Cold Iron Studios was established in 2015 by the creators of City of Heroes, Star Trek Online and Neverwinter. Under the new ownership, Cold Iron Studios will operate independently with Daybreak acting as publisher providing marketing, tech and operational support.

Terms of the deal were not disclosed.

There is nothing particularly startling in the text.  The terms were not disclosed because neither were publicly held companies, so what goes on is viewed as none of your business.  I guess we can confirm that Ji Ham is still the CEO, though I am sure Jason Epstein still owns the whole thing.  Or Columbus Nova.  Or whoever.

Cold Iron will operate independently, with Daybreak acting as the publisher the way they do with Lord of the Rings Online, a tidbit that once again brings up the “do they or don’t they” around who owns Standing Stone Games.

As the background image on their web site strongly suggests, Cold Iron is working on a licensed game based on the Alien franchise.  There isn’t much in the way of details on the site, save for a brief description of the company.

Cold Iron Studios was founded in 2015 by three industry veterans who had a goal of creating games they want to play and building a team they love working with. Since then, the team has expanded to 30+ awesome developers and we’ve moved into a downtown office in the heart of Silicon Valley. We’re a diverse group of passionate gamers with decades of experience developing and launching award-winning MMO and action titles. Currently, the team is working on a new PC and console shooter based on the Alien franchise.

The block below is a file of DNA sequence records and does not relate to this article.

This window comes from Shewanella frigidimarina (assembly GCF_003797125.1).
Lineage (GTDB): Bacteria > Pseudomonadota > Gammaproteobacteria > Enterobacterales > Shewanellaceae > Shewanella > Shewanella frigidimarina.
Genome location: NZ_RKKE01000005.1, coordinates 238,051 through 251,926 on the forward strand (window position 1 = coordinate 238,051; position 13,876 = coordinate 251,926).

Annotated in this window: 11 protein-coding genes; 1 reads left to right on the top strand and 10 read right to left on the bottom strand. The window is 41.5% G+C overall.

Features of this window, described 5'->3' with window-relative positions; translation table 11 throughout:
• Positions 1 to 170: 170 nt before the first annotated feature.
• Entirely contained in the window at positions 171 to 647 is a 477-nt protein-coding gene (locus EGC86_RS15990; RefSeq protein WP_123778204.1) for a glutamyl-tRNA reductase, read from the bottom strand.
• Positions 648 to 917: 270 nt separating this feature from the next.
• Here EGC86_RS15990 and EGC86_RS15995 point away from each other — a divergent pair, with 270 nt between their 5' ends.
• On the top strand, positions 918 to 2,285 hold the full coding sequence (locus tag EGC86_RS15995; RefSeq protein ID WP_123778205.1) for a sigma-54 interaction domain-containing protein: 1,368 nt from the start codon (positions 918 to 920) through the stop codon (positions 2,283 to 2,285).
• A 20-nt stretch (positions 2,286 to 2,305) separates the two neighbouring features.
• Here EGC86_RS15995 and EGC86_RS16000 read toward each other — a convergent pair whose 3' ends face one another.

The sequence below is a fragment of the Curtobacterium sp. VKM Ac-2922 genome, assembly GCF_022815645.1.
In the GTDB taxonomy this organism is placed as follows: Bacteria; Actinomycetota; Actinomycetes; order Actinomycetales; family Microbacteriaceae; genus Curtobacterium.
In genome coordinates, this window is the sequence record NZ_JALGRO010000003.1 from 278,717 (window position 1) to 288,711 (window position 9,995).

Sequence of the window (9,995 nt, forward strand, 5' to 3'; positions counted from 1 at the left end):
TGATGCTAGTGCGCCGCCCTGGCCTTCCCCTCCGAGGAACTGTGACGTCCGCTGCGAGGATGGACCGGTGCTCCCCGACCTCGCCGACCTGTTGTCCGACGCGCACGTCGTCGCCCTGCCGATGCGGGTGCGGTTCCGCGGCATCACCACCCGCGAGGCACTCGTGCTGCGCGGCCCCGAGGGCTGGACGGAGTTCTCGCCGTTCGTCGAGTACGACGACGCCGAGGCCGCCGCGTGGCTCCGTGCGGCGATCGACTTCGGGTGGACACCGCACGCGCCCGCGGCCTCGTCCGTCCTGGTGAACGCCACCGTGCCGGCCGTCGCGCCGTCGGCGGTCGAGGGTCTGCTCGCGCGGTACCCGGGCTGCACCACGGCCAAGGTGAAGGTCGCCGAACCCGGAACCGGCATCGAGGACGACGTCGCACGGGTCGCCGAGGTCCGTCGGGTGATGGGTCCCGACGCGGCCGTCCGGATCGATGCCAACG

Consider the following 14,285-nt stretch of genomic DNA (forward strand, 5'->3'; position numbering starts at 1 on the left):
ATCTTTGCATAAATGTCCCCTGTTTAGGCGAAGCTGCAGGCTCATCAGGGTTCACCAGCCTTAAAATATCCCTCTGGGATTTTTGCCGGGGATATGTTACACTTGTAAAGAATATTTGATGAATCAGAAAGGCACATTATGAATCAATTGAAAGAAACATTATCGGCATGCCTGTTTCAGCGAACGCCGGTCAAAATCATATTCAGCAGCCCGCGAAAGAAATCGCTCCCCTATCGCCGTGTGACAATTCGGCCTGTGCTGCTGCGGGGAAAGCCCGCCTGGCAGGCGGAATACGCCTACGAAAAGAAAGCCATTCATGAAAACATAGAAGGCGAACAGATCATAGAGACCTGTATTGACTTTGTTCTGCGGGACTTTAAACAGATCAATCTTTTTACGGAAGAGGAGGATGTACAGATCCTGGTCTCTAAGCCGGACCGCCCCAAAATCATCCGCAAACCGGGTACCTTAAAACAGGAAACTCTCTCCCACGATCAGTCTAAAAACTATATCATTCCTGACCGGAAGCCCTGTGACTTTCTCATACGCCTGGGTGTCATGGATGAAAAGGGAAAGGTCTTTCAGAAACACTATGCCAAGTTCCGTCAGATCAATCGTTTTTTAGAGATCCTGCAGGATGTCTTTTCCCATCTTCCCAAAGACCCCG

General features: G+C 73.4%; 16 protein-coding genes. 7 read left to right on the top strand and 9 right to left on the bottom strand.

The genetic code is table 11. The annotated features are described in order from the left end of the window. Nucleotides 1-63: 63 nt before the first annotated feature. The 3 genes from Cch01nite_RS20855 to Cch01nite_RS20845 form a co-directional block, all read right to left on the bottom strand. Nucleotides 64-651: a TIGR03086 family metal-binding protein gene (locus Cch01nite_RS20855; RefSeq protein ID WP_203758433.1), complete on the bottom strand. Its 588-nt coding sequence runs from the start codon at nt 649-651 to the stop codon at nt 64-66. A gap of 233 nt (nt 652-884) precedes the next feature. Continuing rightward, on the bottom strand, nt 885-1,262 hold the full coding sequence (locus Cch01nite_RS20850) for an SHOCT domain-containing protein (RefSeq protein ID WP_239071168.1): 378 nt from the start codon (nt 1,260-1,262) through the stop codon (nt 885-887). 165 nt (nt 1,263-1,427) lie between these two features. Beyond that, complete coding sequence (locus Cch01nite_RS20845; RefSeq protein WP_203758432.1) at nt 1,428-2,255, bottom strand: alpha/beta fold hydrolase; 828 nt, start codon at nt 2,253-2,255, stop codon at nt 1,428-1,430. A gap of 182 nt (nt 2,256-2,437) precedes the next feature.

So it is a shooter for PC and consoles based on the Alien franchise.  Oddly, when you click on the careers or apply links, they resolve to another game studio, Scopely, and to the Marvel Strike Force page specifically in one case. Scopely acquired the 20th Century Fox gaming studio Foxnet Games, which published Marvel Strike Force, earlier this year.  Cold Iron had apparently been a part of that deal, having been acquired by Fox previously.  Scopely has now turned around and sold them to Daybreak.  Four owners in five years is very Silicon Valley.

More interesting perhaps is the connection to another company, Cryptic Studios.

Cryptic, which made City of Heroes for NCsoft and Champions Online, Star Trek Online, and Neverwinter, has been part of Perfect World Entertainment since 2011.  It still has an office in Silicon Valley, over in Los Gatos just around the corner from Netflix. (The Cryptic sign was still up when I drove past a couple months back anyway.)

Cold Iron was founded in San Jose in 2015 by a group of former Cryptic employees.  That is close enough to Cryptic as makes no difference.

Meanwhile, over at Daybreak, Cryptic co-founder Jack Emmert now runs the Austin based studio for the company that runs DC Universe Online and operates under the name Dimensional Ink Games since the studio split announcement earlier this year, though he reports into Daybreak in San Diego, so their independence as a studio remains to be proven.

But the connection, a Cryptic founder being in place at a company that purchase a studio built on former Cryptic devs does incline one to try and draw a connection.  Yes, it is a small industry with a lot of cross-pollination, but Daybreak and/or Jason Epstein haven’t exactly been visibly keen to open the wallet and invest in anything.  Layoffs and shut downs and cancelled plans have been more the legacy of the last 5+ years.

But now they’re spending?

And Dimensional Ink Games, of the three Daybreak sub-studios, is the only one who has even hinted that they have a new title in progress.  Is Cold Iron going to be used to back that plan up?

Yes, I know the press release says they will be operating independently.  I also know that when somebody owns you, you’re exactly as independent as they say you are at any given moment.  I worked for an independent start up at one point and spent a few months working on things for another independent start up because the VC who bankrolled both companies liked their idea better than ours for a brief stretch of time.

Anyway, Daybreak spent some money, we know very little, and there is plenty of room for speculation and wild conspiracy theories.  Go crazy.